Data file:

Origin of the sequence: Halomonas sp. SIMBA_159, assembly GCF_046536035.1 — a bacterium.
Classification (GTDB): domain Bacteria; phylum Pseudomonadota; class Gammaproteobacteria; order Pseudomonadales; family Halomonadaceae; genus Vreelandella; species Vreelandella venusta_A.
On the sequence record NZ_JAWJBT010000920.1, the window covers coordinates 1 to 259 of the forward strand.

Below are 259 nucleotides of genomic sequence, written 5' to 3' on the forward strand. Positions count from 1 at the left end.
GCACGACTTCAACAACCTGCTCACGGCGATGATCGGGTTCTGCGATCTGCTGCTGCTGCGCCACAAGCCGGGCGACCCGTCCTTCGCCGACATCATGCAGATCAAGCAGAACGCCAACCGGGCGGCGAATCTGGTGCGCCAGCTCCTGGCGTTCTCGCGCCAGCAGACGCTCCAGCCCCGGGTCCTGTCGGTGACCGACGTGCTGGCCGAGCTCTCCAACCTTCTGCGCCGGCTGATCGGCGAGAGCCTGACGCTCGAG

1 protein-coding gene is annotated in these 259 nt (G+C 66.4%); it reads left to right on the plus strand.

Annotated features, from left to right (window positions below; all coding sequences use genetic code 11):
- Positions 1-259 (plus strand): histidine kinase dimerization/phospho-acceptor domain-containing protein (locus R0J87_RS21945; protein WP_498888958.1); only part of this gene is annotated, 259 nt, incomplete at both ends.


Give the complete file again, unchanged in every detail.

Origin of the sequence: Halomonas sp. SIMBA_159, assembly GCF_046536035.1 — a bacterium.
Classification (GTDB): domain Bacteria; phylum Pseudomonadota; class Gammaproteobacteria; order Pseudomonadales; family Halomonadaceae; genus Vreelandella; species Vreelandella venusta_A.
On the sequence record NZ_JAWJBT010000920.1, the window covers coordinates 1 to 259 of the forward strand.

Below are 259 nucleotides of genomic sequence, written 5' to 3' on the forward strand. Positions count from 1 at the left end.
GCACGACTTCAACAACCTGCTCACGGCGATGATCGGGTTCTGCGATCTGCTGCTGCTGCGCCACAAGCCGGGCGACCCGTCCTTCGCCGACATCATGCAGATCAAGCAGAACGCCAACCGGGCGGCGAATCTGGTGCGCCAGCTCCTGGCGTTCTCGCGCCAGCAGACGCTCCAGCCCCGGGTCCTGTCGGTGACCGACGTGCTGGCCGAGCTCTCCAACCTTCTGCGCCGGCTGATCGGCGAGAGCCTGACGCTCGAG

1 protein-coding gene is annotated in these 259 nt (G+C 66.4%); it reads left to right on the plus strand.

Annotated features, from left to right (window positions below; all coding sequences use genetic code 11):
- Positions 1-259 (plus strand): histidine kinase dimerization/phospho-acceptor domain-containing protein (locus R0J87_RS21945; protein WP_498888958.1); only part of this gene is annotated, 259 nt, incomplete at both ends.